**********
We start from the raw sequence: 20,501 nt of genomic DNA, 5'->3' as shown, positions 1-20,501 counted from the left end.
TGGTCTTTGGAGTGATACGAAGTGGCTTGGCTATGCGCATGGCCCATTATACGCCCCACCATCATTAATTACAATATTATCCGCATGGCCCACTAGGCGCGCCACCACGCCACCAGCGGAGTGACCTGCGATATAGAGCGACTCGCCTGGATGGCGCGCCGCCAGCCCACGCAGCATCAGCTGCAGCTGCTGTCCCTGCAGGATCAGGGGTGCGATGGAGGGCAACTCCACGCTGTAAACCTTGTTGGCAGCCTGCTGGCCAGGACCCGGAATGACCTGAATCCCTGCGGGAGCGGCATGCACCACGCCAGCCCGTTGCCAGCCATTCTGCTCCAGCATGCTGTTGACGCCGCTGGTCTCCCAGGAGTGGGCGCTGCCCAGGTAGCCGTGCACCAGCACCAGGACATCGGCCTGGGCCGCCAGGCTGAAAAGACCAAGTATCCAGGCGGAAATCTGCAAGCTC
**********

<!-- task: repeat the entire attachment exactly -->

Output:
We start from the raw sequence: 20,501 nt of genomic DNA, 5'->3' as shown, positions 1-20,501 counted from the left end.
TGGTCTTTGGAGTGATACGAAGTGGCTTGGCTATGCGCATGGCCCATTATACGCCCCACCATCATTAATTACAATATTATCCGCATGGCCCACTAGGCGCGCCACCACGCCACCAGCGGAGTGACCTGCGATATAGAGCGACTCGCCTGGATGGCGCGCCGCCAGCCCACGCAGCATCAGCTGCAGCTGCTGTCCCTGCAGGATCAGGGGTGCGATGGAGGGCAACTCCACGCTGTAAACCTTGTTGGCAGCCTGCTGGCCAGGACCCGGAATGACCTGAATCCCTGCGGGAGCGGCATGCACCACGCCAGCCCGTTGCCAGCCATTCTGCTCCAGCATGCTGTTGACGCCGCTGGTCTCCCAGGAGTGGGCGCTGCCCAGGTAGCCGTGCACCAGCACCAGGACATCGGCCTGGGCCGCCAGGCTGAAAAGACCAAGTATCCAGGCGGAAATCTGCAAGCTC